616 bytes, image/svg+xml
User-Agent: Mozilla/5.0 (Windows; U; Windows NT 5.1; en-US; rv:1.9.1b1pre) Gecko/20080916043910 Minefield/3.1b1pre Build Identifier: Mozilla/5.0 (Windows; U; Windows NT 5.1; en-US; rv:1.9.1b1pre) Gecko/20080916043910 Minefield/3.1b1pre The feImage filter is supposed to support document fragments (see http://www.w3.org/TR/SVG/filters.html#feImage ), including but not limited to fragments of the current document, in practice emulating the "use" element and rendering the output to the current buffer. Basically, this deprives SVG filters of any way to work with dynamic data, like canvas and instead forces webdevelopers to instead use very slow JS implementations of those filters. For example, to recreate the old Java "waves" demo, the canvas could be fed into an feDisplacement filter. Reproducible: Always Steps to Reproduce: 1. Open the attached testcase in Firefox 2. Open it again in Inkscape Actual Results: Firefox doesn't display the green rectangle inserted into the rendering chain through an feImage. Output of Inkscape and Firefox differ. Expected Results: The green rectangle should be added to the rendering via the feImage filter, overlaying the red background-
I can confirm this bug in Mozilla/5.0 (Macintosh; U; PPC Mac OS X 10.5; en-US; rv:18.104.22.168) Gecko/2008070206 Firefox/3.0.1
Confirming, although this is likely to simply be marked as a a duplicate of bug 272288 eventually.
To get this to work (for <feImage xlink:href="#idOfSomeElement">), I think we actually need to import the <use> behavior for into <feImage>, right? (to clone a subtree, or at least generate the document with that subtree if the targeted ID is in a different document) We could almost fall back on moz-element here, except that the targeted element could be in a completely different document from the one we're displaying (e.g. xlink:href="foo.svg#SomeNodeID"), and IIUC, -moz-element only works for elements in the same document. Still, we might be able to take advantage of some of moz-element's underlying mechanics.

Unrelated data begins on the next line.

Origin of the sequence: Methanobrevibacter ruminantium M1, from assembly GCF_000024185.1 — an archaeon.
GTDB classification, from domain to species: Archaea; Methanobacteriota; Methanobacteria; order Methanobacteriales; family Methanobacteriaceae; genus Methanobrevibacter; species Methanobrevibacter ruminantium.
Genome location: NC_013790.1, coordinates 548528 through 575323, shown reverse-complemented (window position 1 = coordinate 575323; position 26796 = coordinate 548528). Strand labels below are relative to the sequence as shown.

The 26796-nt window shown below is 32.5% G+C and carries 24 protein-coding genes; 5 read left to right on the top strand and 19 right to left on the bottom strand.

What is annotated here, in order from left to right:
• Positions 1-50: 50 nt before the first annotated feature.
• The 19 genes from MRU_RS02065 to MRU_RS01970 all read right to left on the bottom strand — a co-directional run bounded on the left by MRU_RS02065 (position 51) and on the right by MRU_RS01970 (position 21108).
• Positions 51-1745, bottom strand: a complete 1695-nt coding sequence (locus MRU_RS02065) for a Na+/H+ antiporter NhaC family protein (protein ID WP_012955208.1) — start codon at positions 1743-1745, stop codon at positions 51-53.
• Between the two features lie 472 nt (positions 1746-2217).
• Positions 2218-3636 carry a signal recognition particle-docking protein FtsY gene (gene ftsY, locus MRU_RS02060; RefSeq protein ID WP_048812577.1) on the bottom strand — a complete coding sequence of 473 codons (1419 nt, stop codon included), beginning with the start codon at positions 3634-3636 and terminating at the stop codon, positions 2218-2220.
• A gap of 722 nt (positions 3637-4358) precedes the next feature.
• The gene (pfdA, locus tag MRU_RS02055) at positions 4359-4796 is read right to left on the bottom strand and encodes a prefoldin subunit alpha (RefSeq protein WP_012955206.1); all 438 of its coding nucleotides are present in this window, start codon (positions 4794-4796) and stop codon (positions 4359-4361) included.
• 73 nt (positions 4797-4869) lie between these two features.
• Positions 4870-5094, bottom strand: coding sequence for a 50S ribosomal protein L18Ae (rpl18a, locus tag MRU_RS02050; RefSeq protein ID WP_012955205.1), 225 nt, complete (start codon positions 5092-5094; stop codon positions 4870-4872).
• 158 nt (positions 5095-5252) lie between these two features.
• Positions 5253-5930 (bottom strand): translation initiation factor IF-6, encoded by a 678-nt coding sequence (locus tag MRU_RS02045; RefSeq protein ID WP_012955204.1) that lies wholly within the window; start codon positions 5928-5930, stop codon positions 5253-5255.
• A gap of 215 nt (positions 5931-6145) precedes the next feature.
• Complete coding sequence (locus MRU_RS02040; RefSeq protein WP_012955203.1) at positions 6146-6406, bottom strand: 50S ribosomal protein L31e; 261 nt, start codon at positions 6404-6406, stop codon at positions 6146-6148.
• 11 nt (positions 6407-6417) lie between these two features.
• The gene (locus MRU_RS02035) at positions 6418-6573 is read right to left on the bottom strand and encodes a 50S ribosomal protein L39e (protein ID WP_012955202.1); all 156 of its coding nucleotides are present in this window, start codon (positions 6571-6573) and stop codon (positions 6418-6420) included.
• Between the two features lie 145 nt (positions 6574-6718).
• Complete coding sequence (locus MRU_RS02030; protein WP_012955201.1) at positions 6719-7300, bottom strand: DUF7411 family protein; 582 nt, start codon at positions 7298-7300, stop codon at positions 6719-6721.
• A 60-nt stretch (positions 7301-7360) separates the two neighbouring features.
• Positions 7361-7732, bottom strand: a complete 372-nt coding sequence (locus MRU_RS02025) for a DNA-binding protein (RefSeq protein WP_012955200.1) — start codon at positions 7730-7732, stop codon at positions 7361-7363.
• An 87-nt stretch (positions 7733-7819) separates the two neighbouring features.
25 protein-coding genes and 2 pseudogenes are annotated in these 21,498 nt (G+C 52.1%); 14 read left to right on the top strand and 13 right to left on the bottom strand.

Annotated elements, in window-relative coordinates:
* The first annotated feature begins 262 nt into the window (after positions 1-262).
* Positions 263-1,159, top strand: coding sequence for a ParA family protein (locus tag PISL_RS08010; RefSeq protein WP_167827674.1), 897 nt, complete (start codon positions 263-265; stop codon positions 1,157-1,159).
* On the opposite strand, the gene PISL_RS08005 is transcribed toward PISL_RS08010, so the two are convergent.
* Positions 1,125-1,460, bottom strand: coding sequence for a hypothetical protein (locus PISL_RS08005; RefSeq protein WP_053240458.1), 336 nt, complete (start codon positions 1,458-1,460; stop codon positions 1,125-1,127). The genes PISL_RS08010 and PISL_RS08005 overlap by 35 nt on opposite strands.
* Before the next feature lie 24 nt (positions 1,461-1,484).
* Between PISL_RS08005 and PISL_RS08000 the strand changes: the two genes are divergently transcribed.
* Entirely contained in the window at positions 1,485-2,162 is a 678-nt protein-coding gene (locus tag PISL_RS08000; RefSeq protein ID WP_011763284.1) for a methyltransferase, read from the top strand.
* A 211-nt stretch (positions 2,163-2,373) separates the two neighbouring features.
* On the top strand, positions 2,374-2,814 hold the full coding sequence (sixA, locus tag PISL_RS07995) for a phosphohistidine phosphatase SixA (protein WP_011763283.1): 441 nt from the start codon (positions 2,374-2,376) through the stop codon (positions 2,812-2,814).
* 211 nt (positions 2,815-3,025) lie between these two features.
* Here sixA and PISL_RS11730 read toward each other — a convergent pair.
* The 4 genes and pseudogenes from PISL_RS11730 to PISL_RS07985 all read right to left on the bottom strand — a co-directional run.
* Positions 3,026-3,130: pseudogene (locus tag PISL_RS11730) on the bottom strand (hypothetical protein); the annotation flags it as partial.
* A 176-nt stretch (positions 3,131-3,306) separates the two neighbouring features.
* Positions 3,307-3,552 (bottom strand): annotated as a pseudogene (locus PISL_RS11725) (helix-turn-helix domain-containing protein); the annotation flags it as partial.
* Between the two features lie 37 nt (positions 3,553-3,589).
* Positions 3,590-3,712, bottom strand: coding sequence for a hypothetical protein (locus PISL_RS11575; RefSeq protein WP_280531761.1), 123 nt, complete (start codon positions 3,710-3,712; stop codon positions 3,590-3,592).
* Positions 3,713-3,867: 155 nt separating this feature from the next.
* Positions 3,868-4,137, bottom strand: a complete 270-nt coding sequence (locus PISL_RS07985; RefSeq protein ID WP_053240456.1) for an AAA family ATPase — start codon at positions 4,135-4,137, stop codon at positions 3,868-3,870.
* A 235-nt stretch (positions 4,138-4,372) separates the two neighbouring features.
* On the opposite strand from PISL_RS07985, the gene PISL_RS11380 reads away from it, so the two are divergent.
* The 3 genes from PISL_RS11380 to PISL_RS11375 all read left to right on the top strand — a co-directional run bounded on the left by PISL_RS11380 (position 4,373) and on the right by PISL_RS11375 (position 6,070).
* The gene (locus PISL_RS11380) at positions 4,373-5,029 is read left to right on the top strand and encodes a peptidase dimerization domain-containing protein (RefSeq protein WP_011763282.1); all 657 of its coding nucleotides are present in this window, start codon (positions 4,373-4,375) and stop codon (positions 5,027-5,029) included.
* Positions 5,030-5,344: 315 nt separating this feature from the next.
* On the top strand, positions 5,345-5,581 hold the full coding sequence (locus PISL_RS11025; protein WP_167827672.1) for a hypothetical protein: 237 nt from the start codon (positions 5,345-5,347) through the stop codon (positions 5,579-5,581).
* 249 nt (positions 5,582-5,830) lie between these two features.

(In reply to comment #3) > This is really just another example of bug 272288. I think this is actually distinct from bug 272288 (which is about <image>) -- this bug is about using fragment IDs, and the <image> tag doesn't accept those... > Unlike ‘use’, the ‘image’ element cannot reference elements within an SVG file. http://www.w3.org/TR/SVG/struct.html#ImageElement ...whereas the <feImage> tag does accept fragment IDs (as noted in comment 0).
It might be time for someone to work on this. Safari and Chrome(Canary) as well as IE now support importing document fragments correctly into filter streams. aka http://codepen.io/mullany/pen/rKLdJ Now displays correctly except in Firefox.
There will be increasing interest in blending modes since they are heavily used in the iOS7 visual style. Because of the lack of support for enable-background in every browser except IE10, the only way to achieve these effects in SVG is to use document fragments via feImage. And Firefox is now the only browser that doesn't support these.
Do the other browsers handle dynamic changes to the referenced content updating the filter? What do they do if the referenced content itself uses the filter? Do they handle <foreignObject> content inside the referenced content subtree?
I think I would implement this in a way similar to the way -moz-element is implemented. nsImageRenderer in nsCSSRendering implements that.
Other use cases for feImage fragments: If you want to do a linear focus blur on text then you need to be able to get a gradient into your filter chain in some way. If you want to do distortion effects on text then it's handy to import linear and radial gradients as displacement inputs. Other browsers update the in-filter feImage when the referenced object is updated. Erik Dahlstrom's ripple distortion effect is a good demo: http://svg-wow.org/filterEffects/ripple.svg